"Left behind" of what, they had no idea about, but everyone was raving about it, so like greedy little kids, they wanted one and they wanted people to go to it. They thought it would drive real world sales. Website builders kept telling these small companies that you needed to "be different", to make the site like "a game" or to "give something away for free." The common logic was that you had to provide something that consumers wanted so that they would come see your real world products and then go buy them. I don't know about you, but I didn't sit around going to big name brand web sites playing cruddy games and then thinking, "I want a Big Mac."

To this day, some companies still think like that, have you ever been to Pepsi's website? Me neither. I've heard they run contests and they used to provide games to play, or something like that, maybe that was Coke's website or was that any of a number of other big, real world brands.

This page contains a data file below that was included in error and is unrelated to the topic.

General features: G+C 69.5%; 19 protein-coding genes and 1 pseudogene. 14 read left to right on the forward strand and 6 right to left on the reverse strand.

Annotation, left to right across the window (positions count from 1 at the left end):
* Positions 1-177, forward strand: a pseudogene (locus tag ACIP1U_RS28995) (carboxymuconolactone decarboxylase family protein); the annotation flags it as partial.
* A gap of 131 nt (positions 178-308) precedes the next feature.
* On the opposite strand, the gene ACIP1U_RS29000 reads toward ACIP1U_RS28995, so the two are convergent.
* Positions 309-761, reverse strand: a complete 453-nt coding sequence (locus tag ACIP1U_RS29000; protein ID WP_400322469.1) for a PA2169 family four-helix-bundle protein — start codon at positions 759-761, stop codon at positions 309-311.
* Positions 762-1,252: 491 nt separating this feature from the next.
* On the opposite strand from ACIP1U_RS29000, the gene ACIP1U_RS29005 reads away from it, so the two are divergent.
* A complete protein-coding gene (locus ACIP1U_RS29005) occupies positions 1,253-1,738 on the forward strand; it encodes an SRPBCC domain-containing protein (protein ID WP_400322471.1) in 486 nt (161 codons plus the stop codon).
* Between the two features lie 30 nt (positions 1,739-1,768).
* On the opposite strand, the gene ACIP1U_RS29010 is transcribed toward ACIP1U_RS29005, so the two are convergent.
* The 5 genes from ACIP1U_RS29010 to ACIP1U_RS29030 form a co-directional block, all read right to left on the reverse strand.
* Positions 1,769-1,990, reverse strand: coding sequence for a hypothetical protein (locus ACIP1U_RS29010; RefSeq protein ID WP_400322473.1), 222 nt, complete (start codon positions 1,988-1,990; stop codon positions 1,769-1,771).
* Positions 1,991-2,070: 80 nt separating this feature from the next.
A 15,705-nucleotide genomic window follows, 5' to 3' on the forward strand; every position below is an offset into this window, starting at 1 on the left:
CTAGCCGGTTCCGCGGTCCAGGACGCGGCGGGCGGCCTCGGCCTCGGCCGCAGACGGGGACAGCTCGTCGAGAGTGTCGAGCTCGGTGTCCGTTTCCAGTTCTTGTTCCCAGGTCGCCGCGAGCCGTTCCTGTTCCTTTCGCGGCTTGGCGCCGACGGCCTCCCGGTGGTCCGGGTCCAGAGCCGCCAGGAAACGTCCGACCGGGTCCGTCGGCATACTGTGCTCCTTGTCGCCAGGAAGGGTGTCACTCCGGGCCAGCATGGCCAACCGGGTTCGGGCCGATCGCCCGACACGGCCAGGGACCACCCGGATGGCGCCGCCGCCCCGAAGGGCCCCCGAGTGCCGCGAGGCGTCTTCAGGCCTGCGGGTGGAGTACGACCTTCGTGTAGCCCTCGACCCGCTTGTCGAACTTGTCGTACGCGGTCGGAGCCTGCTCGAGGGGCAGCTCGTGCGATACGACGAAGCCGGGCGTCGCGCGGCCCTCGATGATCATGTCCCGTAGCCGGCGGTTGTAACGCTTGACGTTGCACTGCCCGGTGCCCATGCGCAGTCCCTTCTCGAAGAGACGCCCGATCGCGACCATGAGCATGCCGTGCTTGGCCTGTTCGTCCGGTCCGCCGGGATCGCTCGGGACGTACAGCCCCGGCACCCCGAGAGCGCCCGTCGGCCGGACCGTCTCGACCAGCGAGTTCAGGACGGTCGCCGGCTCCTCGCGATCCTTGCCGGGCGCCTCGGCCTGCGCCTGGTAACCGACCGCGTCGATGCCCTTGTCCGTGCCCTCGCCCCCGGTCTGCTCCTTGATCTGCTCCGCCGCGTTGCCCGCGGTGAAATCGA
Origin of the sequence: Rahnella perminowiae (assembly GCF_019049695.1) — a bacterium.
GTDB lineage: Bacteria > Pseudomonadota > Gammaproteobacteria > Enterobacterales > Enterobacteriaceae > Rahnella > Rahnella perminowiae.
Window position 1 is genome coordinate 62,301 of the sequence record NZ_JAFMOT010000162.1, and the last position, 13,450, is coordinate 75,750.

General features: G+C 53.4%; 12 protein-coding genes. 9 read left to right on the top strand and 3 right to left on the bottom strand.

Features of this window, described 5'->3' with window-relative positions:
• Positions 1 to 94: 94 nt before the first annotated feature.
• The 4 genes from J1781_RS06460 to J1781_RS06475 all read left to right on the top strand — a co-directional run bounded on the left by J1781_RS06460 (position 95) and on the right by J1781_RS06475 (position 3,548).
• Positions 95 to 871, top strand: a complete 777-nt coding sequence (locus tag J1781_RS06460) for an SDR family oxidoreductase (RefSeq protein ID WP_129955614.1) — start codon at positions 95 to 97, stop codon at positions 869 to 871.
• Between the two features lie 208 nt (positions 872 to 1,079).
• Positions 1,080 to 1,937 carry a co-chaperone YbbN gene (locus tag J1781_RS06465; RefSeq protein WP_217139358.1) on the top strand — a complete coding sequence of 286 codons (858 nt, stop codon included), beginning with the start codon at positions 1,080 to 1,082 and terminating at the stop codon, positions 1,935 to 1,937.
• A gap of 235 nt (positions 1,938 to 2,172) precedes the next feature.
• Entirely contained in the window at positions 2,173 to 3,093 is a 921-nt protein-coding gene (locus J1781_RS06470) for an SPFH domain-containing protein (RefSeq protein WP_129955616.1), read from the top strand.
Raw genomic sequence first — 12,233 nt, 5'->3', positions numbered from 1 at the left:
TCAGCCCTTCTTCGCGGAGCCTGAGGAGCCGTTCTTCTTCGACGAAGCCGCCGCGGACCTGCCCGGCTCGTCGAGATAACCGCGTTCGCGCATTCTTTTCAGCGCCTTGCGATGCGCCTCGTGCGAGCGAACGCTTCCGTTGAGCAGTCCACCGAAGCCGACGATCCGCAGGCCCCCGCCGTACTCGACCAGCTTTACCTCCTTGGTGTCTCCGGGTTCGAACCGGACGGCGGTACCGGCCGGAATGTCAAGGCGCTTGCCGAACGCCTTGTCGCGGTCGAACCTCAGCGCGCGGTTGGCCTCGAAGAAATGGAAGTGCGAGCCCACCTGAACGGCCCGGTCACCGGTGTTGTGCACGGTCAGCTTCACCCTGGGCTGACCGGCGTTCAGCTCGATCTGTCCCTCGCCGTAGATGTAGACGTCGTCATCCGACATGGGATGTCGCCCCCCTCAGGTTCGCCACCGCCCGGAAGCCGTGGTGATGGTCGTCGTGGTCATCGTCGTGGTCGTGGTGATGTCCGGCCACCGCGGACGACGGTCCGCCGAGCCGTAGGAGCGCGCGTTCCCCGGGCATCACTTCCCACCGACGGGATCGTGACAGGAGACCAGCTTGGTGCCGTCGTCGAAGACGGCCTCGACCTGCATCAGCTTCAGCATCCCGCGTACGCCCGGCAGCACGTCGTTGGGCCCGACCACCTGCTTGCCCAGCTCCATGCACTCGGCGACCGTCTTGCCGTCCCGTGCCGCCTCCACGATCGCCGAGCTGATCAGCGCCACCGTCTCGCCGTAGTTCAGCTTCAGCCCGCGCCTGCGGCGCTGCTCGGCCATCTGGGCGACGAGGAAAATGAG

I've been watching Second Life since I came to it over a year ago and it bears much resemblance to the early days of the Internet. The graphics sucked, really, a child with crayons made better icons than what passed for cutting edge on the old websites and the first things in Second Life also look like anyone could make it. The ease of writing a simple web page and throwing together some graphics so that nearly everyone did it is very similar to how the simple prim and texture objects that we build with in Second Life are right now. Do you see many of those types of websites floating around on anything other than hobbyist pages? I didn't think so. You either spend lots of money to have an IT department to have a site or you use an internet application like Blogger or eBay Stores. If you are really fancy you use a "website in a box" on a rented server, like WordPress.